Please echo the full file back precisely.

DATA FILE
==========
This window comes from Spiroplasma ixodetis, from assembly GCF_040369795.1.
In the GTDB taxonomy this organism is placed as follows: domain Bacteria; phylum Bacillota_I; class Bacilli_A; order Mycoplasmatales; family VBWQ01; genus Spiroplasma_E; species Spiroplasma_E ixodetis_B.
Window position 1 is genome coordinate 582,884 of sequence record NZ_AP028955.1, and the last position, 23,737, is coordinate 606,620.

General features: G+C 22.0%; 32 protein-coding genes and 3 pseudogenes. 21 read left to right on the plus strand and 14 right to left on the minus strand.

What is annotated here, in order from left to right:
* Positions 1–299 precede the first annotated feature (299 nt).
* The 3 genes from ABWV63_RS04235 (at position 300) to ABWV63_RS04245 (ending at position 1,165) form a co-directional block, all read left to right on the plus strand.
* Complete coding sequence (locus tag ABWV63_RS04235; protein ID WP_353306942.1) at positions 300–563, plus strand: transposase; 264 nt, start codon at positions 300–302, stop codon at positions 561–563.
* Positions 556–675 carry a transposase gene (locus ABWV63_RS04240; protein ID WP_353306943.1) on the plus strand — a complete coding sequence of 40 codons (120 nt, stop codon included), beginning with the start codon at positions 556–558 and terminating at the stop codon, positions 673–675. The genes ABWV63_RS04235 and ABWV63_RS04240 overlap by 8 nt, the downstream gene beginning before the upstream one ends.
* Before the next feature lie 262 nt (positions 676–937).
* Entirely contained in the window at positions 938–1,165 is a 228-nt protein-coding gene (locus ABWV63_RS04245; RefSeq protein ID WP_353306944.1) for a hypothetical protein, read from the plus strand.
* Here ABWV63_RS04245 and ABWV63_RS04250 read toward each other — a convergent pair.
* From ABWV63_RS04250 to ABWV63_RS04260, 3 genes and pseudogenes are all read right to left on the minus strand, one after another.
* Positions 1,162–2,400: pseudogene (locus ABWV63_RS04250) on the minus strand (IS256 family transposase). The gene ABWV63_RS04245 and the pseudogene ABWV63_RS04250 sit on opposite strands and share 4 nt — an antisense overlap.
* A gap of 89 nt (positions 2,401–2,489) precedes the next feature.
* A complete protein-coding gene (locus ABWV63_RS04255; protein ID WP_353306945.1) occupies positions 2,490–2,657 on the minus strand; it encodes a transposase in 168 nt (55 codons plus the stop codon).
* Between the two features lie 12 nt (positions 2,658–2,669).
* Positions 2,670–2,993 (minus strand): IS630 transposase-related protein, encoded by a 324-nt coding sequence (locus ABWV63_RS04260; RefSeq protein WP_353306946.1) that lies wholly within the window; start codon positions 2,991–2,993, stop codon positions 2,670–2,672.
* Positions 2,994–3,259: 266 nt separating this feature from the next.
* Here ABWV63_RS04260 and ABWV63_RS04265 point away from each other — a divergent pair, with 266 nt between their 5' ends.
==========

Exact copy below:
This window comes from Spiroplasma ixodetis, from assembly GCF_040369795.1.
In the GTDB taxonomy this organism is placed as follows: domain Bacteria; phylum Bacillota_I; class Bacilli_A; order Mycoplasmatales; family VBWQ01; genus Spiroplasma_E; species Spiroplasma_E ixodetis_B.
Window position 1 is genome coordinate 582,884 of sequence record NZ_AP028955.1, and the last position, 23,737, is coordinate 606,620.

General features: G+C 22.0%; 32 protein-coding genes and 3 pseudogenes. 21 read left to right on the plus strand and 14 right to left on the minus strand.

What is annotated here, in order from left to right:
* Positions 1–299 precede the first annotated feature (299 nt).
* The 3 genes from ABWV63_RS04235 (at position 300) to ABWV63_RS04245 (ending at position 1,165) form a co-directional block, all read left to right on the plus strand.
* Complete coding sequence (locus tag ABWV63_RS04235; protein ID WP_353306942.1) at positions 300–563, plus strand: transposase; 264 nt, start codon at positions 300–302, stop codon at positions 561–563.
* Positions 556–675 carry a transposase gene (locus ABWV63_RS04240; protein ID WP_353306943.1) on the plus strand — a complete coding sequence of 40 codons (120 nt, stop codon included), beginning with the start codon at positions 556–558 and terminating at the stop codon, positions 673–675. The genes ABWV63_RS04235 and ABWV63_RS04240 overlap by 8 nt, the downstream gene beginning before the upstream one ends.
* Before the next feature lie 262 nt (positions 676–937).
* Entirely contained in the window at positions 938–1,165 is a 228-nt protein-coding gene (locus ABWV63_RS04245; RefSeq protein ID WP_353306944.1) for a hypothetical protein, read from the plus strand.
* Here ABWV63_RS04245 and ABWV63_RS04250 read toward each other — a convergent pair.
* From ABWV63_RS04250 to ABWV63_RS04260, 3 genes and pseudogenes are all read right to left on the minus strand, one after another.
* Positions 1,162–2,400: pseudogene (locus ABWV63_RS04250) on the minus strand (IS256 family transposase). The gene ABWV63_RS04245 and the pseudogene ABWV63_RS04250 sit on opposite strands and share 4 nt — an antisense overlap.
* A gap of 89 nt (positions 2,401–2,489) precedes the next feature.
* A complete protein-coding gene (locus ABWV63_RS04255; protein ID WP_353306945.1) occupies positions 2,490–2,657 on the minus strand; it encodes a transposase in 168 nt (55 codons plus the stop codon).
* Between the two features lie 12 nt (positions 2,658–2,669).
* Positions 2,670–2,993 (minus strand): IS630 transposase-related protein, encoded by a 324-nt coding sequence (locus ABWV63_RS04260; RefSeq protein WP_353306946.1) that lies wholly within the window; start codon positions 2,991–2,993, stop codon positions 2,670–2,672.
* Positions 2,994–3,259: 266 nt separating this feature from the next.
* Here ABWV63_RS04260 and ABWV63_RS04265 point away from each other — a divergent pair, with 266 nt between their 5' ends.